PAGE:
No one comes close?
By Capt. Jennifer L. Gurganus , 52nd Component Maintenance Squadron
/ Published August 24, 2007
SPANGDAHLEM AIR BASE, Germany --
So there I was, or really, there it was ... the statement, "Just because we say we are the world's greatest Air Force, does not mean that we are." That was the first time I heard anyone say that before and my first thought was, "This person has a lot of guts!"
Then I thought about the statement some more and I started to agree. I don't know anything about other Air Forces around the world, so how could I even compare? What was the basis of us being able to say we are the world's greatest Air Force? The only answer I could come up with was, "Because we said so."
So I finished the day agreeing with the statement, but afterwards, things I never paid much attention to before, began to change my mind.
A month-or-so later, I was at Sheppard Air Force Base, Texas, for a two-week training course. I learned for the first time about multiple pre-position locations all around the world (including those on boats) where the U.S. Air Force stores equipment and munitions. As I sat in class impressed by this information, I thought to myself, "Maybe this is why we are the world's greatest Air Force."
Later, I was sitting in a maintenance group meeting where captains were explaining to colonels why they broke an error rate of three percent and one percent. Three and one percent error rates! That is near perfect and I don't care what anyone says -- no one is perfect. I have been in these meetings before and have heard these rates, but this time it hit me. Maybe this is why we are the world's greatest Air Force.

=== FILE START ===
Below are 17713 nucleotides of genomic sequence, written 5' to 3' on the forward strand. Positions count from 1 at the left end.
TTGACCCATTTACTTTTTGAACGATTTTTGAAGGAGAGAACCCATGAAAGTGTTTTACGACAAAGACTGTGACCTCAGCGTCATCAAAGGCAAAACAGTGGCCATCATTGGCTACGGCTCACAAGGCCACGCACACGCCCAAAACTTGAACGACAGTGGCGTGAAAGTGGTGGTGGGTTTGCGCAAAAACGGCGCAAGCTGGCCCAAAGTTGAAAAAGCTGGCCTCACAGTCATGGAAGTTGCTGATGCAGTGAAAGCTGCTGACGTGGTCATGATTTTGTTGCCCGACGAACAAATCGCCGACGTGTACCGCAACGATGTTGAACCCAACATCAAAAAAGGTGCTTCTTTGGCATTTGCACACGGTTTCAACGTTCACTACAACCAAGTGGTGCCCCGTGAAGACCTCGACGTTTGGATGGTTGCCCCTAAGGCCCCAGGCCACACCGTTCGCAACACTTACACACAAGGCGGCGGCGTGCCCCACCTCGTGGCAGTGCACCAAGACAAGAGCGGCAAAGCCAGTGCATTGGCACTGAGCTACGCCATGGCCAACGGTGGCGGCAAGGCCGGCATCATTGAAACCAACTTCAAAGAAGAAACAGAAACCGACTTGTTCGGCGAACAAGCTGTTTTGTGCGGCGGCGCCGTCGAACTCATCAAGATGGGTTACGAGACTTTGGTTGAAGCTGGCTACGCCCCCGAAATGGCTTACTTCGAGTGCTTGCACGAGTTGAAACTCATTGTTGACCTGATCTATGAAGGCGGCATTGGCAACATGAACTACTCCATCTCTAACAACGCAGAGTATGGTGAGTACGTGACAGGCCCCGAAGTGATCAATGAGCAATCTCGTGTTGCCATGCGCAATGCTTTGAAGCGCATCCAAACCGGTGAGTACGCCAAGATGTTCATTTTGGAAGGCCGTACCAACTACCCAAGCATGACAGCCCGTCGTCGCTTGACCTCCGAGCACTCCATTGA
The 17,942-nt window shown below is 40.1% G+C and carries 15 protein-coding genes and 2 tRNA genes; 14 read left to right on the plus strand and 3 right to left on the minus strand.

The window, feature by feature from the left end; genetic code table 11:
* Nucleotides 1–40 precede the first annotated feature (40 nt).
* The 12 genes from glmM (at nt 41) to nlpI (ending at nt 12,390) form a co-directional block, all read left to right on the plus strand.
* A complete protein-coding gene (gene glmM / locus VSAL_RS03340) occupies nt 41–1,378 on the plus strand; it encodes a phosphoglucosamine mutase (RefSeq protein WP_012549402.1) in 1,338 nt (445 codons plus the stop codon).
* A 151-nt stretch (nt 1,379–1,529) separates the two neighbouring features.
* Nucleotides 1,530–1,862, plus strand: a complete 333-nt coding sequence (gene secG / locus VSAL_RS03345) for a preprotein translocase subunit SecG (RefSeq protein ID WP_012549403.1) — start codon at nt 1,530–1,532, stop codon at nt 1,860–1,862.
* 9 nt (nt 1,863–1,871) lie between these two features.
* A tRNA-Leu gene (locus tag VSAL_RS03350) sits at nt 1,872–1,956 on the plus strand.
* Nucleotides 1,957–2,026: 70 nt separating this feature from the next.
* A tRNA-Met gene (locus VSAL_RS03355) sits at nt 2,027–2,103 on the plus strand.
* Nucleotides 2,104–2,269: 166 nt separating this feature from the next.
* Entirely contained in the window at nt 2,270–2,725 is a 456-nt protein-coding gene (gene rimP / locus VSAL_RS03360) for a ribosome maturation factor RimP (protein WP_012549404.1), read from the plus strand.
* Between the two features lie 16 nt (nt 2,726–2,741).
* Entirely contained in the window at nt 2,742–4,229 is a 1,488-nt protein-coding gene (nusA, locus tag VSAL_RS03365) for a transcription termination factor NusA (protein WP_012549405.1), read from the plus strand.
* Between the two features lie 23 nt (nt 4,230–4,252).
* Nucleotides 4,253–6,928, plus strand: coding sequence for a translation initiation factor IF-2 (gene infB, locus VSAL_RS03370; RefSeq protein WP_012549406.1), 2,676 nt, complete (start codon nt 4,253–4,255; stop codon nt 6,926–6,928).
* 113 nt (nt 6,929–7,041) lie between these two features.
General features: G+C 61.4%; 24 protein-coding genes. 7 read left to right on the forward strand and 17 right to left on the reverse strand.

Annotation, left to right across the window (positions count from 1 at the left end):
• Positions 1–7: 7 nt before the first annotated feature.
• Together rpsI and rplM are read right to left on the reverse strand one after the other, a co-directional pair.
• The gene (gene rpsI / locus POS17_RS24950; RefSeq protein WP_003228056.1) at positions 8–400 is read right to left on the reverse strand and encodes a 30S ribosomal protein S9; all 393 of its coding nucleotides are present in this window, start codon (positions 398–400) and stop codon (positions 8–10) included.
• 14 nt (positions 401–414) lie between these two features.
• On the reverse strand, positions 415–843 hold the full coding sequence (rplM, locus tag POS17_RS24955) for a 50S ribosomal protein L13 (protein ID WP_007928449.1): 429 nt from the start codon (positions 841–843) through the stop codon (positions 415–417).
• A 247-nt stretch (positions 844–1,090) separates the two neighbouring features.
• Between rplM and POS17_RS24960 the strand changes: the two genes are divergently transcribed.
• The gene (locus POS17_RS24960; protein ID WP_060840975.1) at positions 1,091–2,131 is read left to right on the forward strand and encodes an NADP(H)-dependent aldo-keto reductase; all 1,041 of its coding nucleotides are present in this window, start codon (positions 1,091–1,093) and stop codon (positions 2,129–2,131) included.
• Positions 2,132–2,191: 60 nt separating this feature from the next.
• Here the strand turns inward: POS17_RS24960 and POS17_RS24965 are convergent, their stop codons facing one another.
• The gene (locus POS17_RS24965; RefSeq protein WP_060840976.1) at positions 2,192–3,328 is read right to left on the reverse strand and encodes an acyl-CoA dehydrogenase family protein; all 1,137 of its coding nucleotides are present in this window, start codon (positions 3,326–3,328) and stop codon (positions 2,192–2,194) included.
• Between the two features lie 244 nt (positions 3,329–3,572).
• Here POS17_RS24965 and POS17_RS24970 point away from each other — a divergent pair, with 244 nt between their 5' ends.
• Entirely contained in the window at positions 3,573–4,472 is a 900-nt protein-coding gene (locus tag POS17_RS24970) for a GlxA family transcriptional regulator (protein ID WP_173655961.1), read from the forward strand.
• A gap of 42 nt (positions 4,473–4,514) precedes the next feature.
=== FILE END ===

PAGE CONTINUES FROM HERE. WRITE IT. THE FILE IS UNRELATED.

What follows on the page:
But then as I watched the Airmen in my flight volunteer to work weekends to help fix engines or work 10-12 hours a day, sometimes to the point where you have to kick them out, I thought to myself, "They are the reason we are the world's greatest Air Force."
These are only a few examples, but I am amazed how one comment months ago has changed my perspective on the things I do every day.
There were times I thought some tasks too minuscule or some questions from supervision were too "in the weeds" and to be honest, I sometimes still feel the same way. But I take comfort and pride in the fact that these few examples are what make us the world's greatest Air Force.